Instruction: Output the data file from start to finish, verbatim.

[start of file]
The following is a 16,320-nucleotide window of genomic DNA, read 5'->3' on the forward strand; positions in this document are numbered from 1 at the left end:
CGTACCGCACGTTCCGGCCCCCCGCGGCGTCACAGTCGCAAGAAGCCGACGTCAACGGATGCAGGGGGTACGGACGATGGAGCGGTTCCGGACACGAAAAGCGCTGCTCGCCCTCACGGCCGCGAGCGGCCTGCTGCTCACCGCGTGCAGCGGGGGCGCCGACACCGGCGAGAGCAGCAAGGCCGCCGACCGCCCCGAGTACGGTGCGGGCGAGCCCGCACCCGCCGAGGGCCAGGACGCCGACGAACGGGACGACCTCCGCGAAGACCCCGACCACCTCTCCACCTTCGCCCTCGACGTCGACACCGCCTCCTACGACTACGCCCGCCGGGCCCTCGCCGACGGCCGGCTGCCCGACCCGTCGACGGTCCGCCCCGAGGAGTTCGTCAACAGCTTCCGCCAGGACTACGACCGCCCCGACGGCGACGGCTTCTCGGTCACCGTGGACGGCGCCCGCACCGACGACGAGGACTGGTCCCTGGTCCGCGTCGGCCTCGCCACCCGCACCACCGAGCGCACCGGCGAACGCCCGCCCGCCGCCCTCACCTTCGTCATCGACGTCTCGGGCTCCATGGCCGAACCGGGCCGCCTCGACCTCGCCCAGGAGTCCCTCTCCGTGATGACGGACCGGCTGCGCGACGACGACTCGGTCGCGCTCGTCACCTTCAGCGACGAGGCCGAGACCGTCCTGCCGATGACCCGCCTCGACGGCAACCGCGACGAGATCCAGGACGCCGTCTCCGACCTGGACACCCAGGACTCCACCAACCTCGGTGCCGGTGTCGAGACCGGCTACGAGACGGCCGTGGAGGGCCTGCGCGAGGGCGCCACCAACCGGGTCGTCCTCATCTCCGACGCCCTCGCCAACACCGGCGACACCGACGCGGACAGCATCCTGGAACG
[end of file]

The following is a 16,320-nucleotide window of genomic DNA, read 5'->3' on the forward strand; positions in this document are numbered from 1 at the left end:
CGTACCGCACGTTCCGGCCCCCCGCGGCGTCACAGTCGCAAGAAGCCGACGTCAACGGATGCAGGGGGTACGGACGATGGAGCGGTTCCGGACACGAAAAGCGCTGCTCGCCCTCACGGCCGCGAGCGGCCTGCTGCTCACCGCGTGCAGCGGGGGCGCCGACACCGGCGAGAGCAGCAAGGCCGCCGACCGCCCCGAGTACGGTGCGGGCGAGCCCGCACCCGCCGAGGGCCAGGACGCCGACGAACGGGACGACCTCCGCGAAGACCCCGACCACCTCTCCACCTTCGCCCTCGACGTCGACACCGCCTCCTACGACTACGCCCGCCGGGCCCTCGCCGACGGCCGGCTGCCCGACCCGTCGACGGTCCGCCCCGAGGAGTTCGTCAACAGCTTCCGCCAGGACTACGACCGCCCCGACGGCGACGGCTTCTCGGTCACCGTGGACGGCGCCCGCACCGACGACGAGGACTGGTCCCTGGTCCGCGTCGGCCTCGCCACCCGCACCACCGAGCGCACCGGCGAACGCCCGCCCGCCGCCCTCACCTTCGTCATCGACGTCTCGGGCTCCATGGCCGAACCGGGCCGCCTCGACCTCGCCCAGGAGTCCCTCTCCGTGATGACGGACCGGCTGCGCGACGACGACTCGGTCGCGCTCGTCACCTTCAGCGACGAGGCCGAGACCGTCCTGCCGATGACCCGCCTCGACGGCAACCGCGACGAGATCCAGGACGCCGTCTCCGACCTGGACACCCAGGACTCCACCAACCTCGGTGCCGGTGTCGAGACCGGCTACGAGACGGCCGTGGAGGGCCTGCGCGAGGGCGCCACCAACCGGGTCGTCCTCATCTCCGACGCCCTCGCCAACACCGGCGACACCGACGCGGACAGCATCCTGGAACG